A Town Council subcommittee recommended some significant changes to Mt. Auburn Street, including a redesign of one of the main intersections in Coolidge Square.
Tuesday night, the Public Works Committee discussed the proposed changes to Mt. Auburn Street, east of School Street. The most significant change is the realignment of the intersection of Bigelow Avenue with Mt. Auburn Street, which also turns Kimball Road into a one-way street away from Mt.
The Ugly History of the MA-GOP:
It’s time Republicans and Republican leaning voters send a clear message to the MA-GOP. For decades we’ve tolerated mediocre Republican Governors, telling ourselves: “that’s the best we can do in Massachusetts.” Sure, we’re not likely to elect someone like Scott Walker or Mike Pence to the corner office on Beacon Hill anytime soon. But we can certainly do better than the likes of Bill Weld and his boy wonder Charlie Baker, who not only are as far left on a plethora of issues as Bernie Sanders, but they have become notorious for undermining Republicans, from mayoral contenders right up to presidential nominees. The policies of these feckless RINOs (Republicans in Name Only) are bad enough.
Watertown’s new director of health comes to town with more than 40 years of experience in public health. After arriving two months ago, he said he believes Watertown has a commitment to public health, and hopes the department can move from one that is reactive to a proactive one.
Larry Ramdin comes to Watertown after 11 years as the Health Agent in the Salem. Before that the Arlington resident worked in Reading and Newton. He was drawn to the position in Watertown. “This is a wonderful opportunity,” Ramdin said.
It takes something special to get state and local officials to gather next to a bus stop at 8 a.m. a chilly morning, but celebrating the start of a program to speed up buses along Mt. Auburn Street rose to that occasion Friday morning. The group in front of Star Market showed up for the launch of the Cambridge-Watertown Mt. Auburn Street Bus Priority Pilot, also referred to as bus rapid transit or BRT. Users of the roadway may have noticed the red lanes, and new traffic patterns, which are designed to move buses, and — they hope — other vehicles, toward Harvard Square at a brisker pace.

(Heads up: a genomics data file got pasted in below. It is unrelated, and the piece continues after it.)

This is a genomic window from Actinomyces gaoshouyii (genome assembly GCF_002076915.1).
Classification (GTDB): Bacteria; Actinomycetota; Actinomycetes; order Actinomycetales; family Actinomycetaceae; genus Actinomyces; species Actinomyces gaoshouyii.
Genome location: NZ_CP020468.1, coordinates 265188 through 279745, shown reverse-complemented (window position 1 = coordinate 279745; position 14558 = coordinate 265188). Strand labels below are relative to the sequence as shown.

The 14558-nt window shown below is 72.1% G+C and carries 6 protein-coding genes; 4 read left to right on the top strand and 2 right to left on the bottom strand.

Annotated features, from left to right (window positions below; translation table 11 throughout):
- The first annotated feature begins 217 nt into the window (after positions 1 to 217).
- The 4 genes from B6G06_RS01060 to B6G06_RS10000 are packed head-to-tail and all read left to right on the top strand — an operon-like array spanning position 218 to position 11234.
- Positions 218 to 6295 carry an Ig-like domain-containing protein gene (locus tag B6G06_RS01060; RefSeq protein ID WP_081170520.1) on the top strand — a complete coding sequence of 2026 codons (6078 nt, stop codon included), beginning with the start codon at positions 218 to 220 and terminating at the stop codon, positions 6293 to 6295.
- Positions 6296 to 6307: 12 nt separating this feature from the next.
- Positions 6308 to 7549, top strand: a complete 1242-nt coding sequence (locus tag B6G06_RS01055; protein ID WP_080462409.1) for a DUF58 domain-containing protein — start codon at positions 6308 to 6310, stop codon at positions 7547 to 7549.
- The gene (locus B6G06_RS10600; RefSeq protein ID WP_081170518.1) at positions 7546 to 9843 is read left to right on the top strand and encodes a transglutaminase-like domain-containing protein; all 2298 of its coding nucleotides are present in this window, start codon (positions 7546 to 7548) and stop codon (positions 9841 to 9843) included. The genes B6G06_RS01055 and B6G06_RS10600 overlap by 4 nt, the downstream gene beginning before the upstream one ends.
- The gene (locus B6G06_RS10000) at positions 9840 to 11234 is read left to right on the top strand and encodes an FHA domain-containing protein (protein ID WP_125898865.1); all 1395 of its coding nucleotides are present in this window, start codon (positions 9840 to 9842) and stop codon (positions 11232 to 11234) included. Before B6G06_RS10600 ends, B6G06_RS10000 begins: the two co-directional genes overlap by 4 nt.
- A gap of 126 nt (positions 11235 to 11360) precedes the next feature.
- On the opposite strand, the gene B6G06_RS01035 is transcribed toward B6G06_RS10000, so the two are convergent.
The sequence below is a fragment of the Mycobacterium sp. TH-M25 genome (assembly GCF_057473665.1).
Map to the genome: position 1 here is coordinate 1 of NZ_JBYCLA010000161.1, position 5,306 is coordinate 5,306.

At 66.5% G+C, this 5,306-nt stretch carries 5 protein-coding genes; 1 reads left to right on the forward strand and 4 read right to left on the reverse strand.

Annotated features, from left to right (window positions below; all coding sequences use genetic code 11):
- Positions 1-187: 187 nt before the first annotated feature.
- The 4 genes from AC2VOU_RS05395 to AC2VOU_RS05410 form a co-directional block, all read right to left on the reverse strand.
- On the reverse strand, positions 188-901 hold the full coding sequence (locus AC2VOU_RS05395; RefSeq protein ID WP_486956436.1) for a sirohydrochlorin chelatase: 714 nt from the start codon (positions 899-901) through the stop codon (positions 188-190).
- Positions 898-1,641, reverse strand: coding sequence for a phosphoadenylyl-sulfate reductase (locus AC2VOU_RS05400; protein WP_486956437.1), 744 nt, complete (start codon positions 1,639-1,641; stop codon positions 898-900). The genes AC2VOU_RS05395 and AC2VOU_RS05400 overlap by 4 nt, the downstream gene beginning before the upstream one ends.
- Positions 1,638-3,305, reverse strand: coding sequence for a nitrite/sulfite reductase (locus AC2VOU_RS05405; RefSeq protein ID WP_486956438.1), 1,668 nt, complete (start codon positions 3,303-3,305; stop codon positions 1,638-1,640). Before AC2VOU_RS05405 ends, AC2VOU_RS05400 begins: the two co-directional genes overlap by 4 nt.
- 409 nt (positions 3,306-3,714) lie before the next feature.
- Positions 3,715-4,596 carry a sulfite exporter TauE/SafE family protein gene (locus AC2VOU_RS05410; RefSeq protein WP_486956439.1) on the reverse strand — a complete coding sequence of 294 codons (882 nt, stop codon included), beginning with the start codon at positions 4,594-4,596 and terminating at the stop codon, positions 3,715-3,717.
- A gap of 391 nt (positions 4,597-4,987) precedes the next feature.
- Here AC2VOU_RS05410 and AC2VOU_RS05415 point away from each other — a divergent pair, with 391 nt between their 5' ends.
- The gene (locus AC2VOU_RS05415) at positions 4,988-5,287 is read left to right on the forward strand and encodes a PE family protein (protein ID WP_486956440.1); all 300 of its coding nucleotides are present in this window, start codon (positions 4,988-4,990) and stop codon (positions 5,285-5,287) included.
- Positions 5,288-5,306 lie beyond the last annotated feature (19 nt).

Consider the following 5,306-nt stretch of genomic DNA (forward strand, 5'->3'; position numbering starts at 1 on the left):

The Watertown Town Clerk’s office has seen brisk business this week, mostly from people coming to vote early in the State Election.
As of 9:45 a.m. Friday, 646 people had filled out their ballots at Town Hall, said Town Clerk John Flynn. He estimates there could be 2,000 votes by the end of the early voting on Friday, Nov. 2, 2018. Quite a few, but not compared to the last early voting period. “We had 6,449 total early votes in 2016,” Flynn said.
A plan to redesign the Mt. Auburn Street/Common Street intersection would create 10 more parking spaces in that area, but some businesses in that area would lose the parking spots in front of their stores. The Town Council’s Public Works subcommittee heard a presentation from WorldTech Engineering, the firm designing the Mt. Auburn Street reconstruction project. Designers presented three options for the business area just east of Watertown Square based on where MBTA bus stops would be located.
Having trees on your street can reduce the heat in the summer, prevent flooding when it rains and can even increase property values. However, a study of street trees done by Watertown High School students found that many residents have few or no trees along their blocks. Monday night, the results of a survey of more than 3,400 street trees around Watertown were presented to a joint meeting of the Town Council’s Public Works and Rules & Ordinances subcommittees. The group made a recommendation to the full Town Council to seek ways to use the data to bring trees to streets that lack them. The data was presented by two members of Trees for Watertown, a citizens group committed to planting and maintain trees in town.
Neighbors of streets near Filippello Park have complained of parking problems and other issues related to users of the East Watertown park, and their Town Councilor is seeking some solutions.
At meetings held in May, July and September, residents aired their concerns, much of which involved parking. District A Town Councilor Angeline Kounelis wrote an open letter to the Town Administration suggesting some steps to help residents of streets just south of the park — Clarendon and Berkeley streets — and the area of Arlington Street near Filippello Park. “Lack of parking for Park Users has been the harrowing cry that can be heard at every meeting; from every resident,” Kounelis wrote in her letter. “The responses from the Team have been courteous, but without substance. Is anyone listening to the residents, or simply following a scripted agenda for the use of Filippello Park?”